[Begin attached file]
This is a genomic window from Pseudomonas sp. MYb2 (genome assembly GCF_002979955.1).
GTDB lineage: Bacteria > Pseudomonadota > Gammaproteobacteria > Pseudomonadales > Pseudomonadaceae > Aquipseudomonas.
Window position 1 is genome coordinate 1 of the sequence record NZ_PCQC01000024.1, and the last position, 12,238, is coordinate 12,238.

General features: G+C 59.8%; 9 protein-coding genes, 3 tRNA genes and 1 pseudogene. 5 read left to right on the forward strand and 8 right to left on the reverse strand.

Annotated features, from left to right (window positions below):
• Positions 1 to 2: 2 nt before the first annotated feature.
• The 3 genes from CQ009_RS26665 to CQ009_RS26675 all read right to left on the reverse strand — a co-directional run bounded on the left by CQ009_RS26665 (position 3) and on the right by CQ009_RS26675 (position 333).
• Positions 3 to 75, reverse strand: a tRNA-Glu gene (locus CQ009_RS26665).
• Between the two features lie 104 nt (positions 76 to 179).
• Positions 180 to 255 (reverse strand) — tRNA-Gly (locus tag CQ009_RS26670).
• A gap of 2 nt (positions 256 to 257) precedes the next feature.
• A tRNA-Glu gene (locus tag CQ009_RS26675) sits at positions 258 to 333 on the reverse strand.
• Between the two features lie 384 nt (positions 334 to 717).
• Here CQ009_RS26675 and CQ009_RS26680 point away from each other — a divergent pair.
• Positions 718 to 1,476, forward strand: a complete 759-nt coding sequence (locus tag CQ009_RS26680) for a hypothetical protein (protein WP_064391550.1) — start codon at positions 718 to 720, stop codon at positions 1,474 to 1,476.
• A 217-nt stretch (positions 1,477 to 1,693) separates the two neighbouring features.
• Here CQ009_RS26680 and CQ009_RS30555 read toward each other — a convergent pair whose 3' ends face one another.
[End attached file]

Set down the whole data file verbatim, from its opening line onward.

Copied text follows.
This is a genomic window from Pseudomonas sp. MYb2 (genome assembly GCF_002979955.1).
GTDB lineage: Bacteria > Pseudomonadota > Gammaproteobacteria > Pseudomonadales > Pseudomonadaceae > Aquipseudomonas.
Window position 1 is genome coordinate 1 of the sequence record NZ_PCQC01000024.1, and the last position, 12,238, is coordinate 12,238.

General features: G+C 59.8%; 9 protein-coding genes, 3 tRNA genes and 1 pseudogene. 5 read left to right on the forward strand and 8 right to left on the reverse strand.

Annotated features, from left to right (window positions below):
• Positions 1 to 2: 2 nt before the first annotated feature.
• The 3 genes from CQ009_RS26665 to CQ009_RS26675 all read right to left on the reverse strand — a co-directional run bounded on the left by CQ009_RS26665 (position 3) and on the right by CQ009_RS26675 (position 333).
• Positions 3 to 75, reverse strand: a tRNA-Glu gene (locus CQ009_RS26665).
• Between the two features lie 104 nt (positions 76 to 179).
• Positions 180 to 255 (reverse strand) — tRNA-Gly (locus tag CQ009_RS26670).
• A gap of 2 nt (positions 256 to 257) precedes the next feature.
• A tRNA-Glu gene (locus tag CQ009_RS26675) sits at positions 258 to 333 on the reverse strand.
• Between the two features lie 384 nt (positions 334 to 717).
• Here CQ009_RS26675 and CQ009_RS26680 point away from each other — a divergent pair.
• Positions 718 to 1,476, forward strand: a complete 759-nt coding sequence (locus tag CQ009_RS26680) for a hypothetical protein (protein WP_064391550.1) — start codon at positions 718 to 720, stop codon at positions 1,474 to 1,476.
• A 217-nt stretch (positions 1,477 to 1,693) separates the two neighbouring features.
• Here CQ009_RS26680 and CQ009_RS30555 read toward each other — a convergent pair whose 3' ends face one another.